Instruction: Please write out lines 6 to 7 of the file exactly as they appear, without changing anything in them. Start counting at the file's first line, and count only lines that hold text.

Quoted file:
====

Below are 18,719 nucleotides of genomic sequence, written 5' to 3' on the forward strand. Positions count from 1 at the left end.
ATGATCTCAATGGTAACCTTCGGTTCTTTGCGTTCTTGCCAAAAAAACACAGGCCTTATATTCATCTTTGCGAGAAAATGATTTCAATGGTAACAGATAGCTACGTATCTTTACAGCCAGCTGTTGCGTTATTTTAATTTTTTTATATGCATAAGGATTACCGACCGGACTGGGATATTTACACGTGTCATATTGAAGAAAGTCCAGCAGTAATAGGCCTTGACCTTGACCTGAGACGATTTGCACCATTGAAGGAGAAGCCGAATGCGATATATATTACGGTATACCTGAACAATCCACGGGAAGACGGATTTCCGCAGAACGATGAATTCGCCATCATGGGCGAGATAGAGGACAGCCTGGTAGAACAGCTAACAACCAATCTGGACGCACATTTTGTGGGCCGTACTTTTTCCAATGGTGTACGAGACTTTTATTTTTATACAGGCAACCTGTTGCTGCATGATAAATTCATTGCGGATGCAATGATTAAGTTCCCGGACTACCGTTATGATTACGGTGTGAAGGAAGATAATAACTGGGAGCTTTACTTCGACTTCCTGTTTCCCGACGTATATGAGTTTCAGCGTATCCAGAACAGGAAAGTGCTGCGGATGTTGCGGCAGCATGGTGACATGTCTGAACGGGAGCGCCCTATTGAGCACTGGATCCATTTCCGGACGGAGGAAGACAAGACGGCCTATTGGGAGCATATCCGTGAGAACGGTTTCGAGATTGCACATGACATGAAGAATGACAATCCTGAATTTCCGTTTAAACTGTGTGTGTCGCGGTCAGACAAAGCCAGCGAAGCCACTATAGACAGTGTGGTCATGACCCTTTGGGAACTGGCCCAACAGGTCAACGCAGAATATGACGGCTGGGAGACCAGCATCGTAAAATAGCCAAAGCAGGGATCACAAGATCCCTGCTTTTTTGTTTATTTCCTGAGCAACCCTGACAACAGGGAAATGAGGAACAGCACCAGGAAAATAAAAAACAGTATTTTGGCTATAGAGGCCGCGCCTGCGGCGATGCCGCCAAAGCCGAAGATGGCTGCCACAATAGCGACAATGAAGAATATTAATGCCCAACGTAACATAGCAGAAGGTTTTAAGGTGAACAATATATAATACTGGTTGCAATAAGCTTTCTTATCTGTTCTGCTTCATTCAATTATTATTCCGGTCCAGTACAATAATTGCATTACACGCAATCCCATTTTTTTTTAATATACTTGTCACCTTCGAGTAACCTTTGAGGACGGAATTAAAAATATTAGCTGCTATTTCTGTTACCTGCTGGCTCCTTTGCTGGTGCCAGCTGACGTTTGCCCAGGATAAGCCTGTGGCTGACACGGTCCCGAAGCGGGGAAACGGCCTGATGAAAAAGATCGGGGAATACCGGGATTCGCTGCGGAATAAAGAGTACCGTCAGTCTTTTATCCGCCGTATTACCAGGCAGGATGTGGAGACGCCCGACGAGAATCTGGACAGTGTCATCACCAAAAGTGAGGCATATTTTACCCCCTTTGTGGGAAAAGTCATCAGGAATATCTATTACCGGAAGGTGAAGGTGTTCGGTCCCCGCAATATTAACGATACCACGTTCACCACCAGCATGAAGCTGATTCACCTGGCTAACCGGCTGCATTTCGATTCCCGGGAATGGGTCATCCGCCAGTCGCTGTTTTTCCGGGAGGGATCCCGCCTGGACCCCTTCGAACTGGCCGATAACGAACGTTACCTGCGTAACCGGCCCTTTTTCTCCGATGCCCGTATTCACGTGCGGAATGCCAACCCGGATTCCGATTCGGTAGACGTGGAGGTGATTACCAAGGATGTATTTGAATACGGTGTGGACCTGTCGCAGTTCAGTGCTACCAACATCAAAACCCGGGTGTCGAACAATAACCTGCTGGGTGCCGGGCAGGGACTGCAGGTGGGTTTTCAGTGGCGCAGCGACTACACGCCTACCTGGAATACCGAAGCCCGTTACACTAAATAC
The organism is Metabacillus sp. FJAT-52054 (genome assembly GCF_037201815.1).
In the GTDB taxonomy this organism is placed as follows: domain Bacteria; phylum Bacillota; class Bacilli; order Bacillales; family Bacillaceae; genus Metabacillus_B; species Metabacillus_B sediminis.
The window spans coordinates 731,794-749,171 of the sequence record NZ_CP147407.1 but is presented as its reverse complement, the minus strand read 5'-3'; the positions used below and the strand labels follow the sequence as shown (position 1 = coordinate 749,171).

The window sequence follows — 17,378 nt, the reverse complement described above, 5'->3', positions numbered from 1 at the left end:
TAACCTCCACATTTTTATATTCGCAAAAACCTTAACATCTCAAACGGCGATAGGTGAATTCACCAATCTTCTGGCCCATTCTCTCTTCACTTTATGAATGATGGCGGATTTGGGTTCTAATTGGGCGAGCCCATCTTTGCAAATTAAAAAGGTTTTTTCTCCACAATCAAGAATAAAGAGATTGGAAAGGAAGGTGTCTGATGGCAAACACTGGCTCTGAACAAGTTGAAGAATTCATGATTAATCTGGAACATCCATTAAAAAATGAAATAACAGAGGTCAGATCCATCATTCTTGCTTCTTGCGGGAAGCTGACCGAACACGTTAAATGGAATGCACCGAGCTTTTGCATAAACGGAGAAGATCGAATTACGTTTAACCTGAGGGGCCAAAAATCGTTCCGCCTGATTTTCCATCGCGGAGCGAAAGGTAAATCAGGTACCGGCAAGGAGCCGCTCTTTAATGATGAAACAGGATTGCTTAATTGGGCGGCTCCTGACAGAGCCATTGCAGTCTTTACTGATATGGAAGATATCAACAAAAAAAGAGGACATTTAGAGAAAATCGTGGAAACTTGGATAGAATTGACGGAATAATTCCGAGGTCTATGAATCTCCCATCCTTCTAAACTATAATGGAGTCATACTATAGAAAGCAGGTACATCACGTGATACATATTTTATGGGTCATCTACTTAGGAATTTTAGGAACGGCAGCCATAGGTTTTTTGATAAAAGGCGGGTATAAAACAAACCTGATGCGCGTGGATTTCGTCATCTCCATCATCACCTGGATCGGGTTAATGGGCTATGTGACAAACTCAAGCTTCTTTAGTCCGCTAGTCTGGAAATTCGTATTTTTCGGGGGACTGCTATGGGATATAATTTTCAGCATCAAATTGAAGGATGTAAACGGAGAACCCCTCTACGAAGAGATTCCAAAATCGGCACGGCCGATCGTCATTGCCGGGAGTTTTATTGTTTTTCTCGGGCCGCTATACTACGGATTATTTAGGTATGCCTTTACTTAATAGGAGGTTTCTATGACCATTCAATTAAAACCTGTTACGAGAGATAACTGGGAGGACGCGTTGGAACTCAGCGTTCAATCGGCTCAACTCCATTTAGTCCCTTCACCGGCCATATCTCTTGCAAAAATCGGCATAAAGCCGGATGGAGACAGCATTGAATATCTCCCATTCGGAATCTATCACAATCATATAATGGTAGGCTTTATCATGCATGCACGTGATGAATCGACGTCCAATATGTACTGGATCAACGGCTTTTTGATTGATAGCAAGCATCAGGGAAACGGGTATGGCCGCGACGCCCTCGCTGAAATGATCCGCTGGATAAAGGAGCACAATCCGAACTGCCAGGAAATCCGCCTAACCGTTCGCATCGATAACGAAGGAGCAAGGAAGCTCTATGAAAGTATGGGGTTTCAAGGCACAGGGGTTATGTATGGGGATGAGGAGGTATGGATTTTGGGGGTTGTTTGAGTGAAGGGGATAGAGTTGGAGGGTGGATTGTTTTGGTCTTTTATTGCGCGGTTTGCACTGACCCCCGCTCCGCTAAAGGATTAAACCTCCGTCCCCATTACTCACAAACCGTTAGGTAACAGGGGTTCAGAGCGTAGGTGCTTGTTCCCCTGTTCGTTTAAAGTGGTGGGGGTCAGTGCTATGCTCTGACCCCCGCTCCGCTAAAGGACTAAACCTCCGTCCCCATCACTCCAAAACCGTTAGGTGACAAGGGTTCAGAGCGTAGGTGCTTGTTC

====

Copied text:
The window sequence follows — 17,378 nt, the reverse complement described above, 5'->3', positions numbered from 1 at the left end:
TAACCTCCACATTTTTATATTCGCAAAAACCTTAACATCTCAAACGGCGATAGGTGAATTCACCAATCTTCTGGCCCATTCTCTCTTCACTTTATGAATGATGGCGGATTTGGGTTCTAATTGGGCGAGCCCATCTTTGCAAATTAAAAAGGTTTTTTCTCCACAATCAAGAATAAAGAGATTGGAAAGGAAGGTGTCTGATGGCAAACACTGGCTCTGAACAAGTTGAAGAATTCATGATTAATCTGGAACATCCATTAAAAAATGAAATAACAGAGGTCAGATCCATCATTCTTGCTTCTTGCGGGAAGCTGACCGAACACGTTAAATGGAATGCACCGAGCTTTTGCATAAACGGAGAAGATCGAATTACGTTTAACCTGAGGGGCCAAAAATCGTTCCGCCTGATTTTCCATCGCGGAGCGAAAGGTAAATCAGGTACCGGCAAGGAGCCGCTCTTTAATGATGAAACAGGATTGCTTAATTGGGCGGCTCCTGACAGAGCCATTGCAGTCTTTACTGATATGGAAGATATCAACAAAAAAAGAGGACATTTAGAGAAAATCGTGGAAACTTGGATAGAATTGACGGAATAATTCCGAGGTCTATGAATCTCCCATCCTTCTAAACTATAATGGAGTCATACTATAGAAAGCAGGTACATCACGTGATACATATTTTATGGGTCATCTACTTAGGAATTTTAGGAACGGCAGCCATAGGTTTTTTGATAAAAGGCGGGTATAAAACAAACCTGATGCGCGTGGATTTCGTCATCTCCATCATCACCTGGATCGGGTTAATGGGCTATGTGACAAACTCAAGCTTCTTTAGTCCGCTAGTCTGGAAATTCGTATTTTTCGGGGGACTGCTATGGGATATAATTTTCAGCATCAAATTGAAGGATGTAAACGGAGAACCCCTCTACGAAGAGATTCCAAAATCGGCACGGCCGATCGTCATTGCCGGGAGTTTTATTGTTTTTCTCGGGCCGCTATACTACGGATTATTTAGGTATGCCTTTACTTAATAGGAGGTTTCTATGACCATTCAATTAAAACCTGTTACGAGAGATAACTGGGAGGACGCGTTGGAACTCAGCGTTCAATCGGCTCAACTCCATTTAGTCCCTTCACCGGCCATATCTCTTGCAAAAATCGGCATAAAGCCGGATGGAGACAGCATTGAATATCTCCCATTCGGAATCTATCACAATCATATAATGGTAGGCTTTATCATGCATGCACGTGATGAATCGACGTCCAATATGTACTGGATCAACGGCTTTTTGATTGATAGCAAGCATCAGGGAAACGGGTATGGCCGCGACGCCCTCGCTGAAATGATCCGCTGGATAAAGGAGCACAATCCGAACTGCCAGGAAATCCGCCTAACCGTTCGCATCGATAACGAAGGAGCAAGGAAGCTCTATGAAAGTATGGGGTTTCAAGGCACAGGGGTTATGTATGGGGATGAGGAGGTATGGATTTTGGGGGTTGTTTGAGTGAAGGGGATAGAGTTGGAGGGTGGATTGTTTTGGTCTTTTATTGCGCGGTTTGCACTGACCCCCGCTCCGCTAAAGGATTAAACCTCCGTCCCCATTACTCACAAACCGTTAGGTAACAGGGGTTCAGAGCGTAGGTGCTTGTTCCCCTGTTCGTTTAAAGTGGTGGGGGTCAGTGCTATGCTCTGACCCCCGCTCCGCTAAAGGACTAAACCTCCGTCCCCATCACTCCAAAACCGTTAGGTGACAAGGGTTCAGAGCGTAGGTGCTTGTTC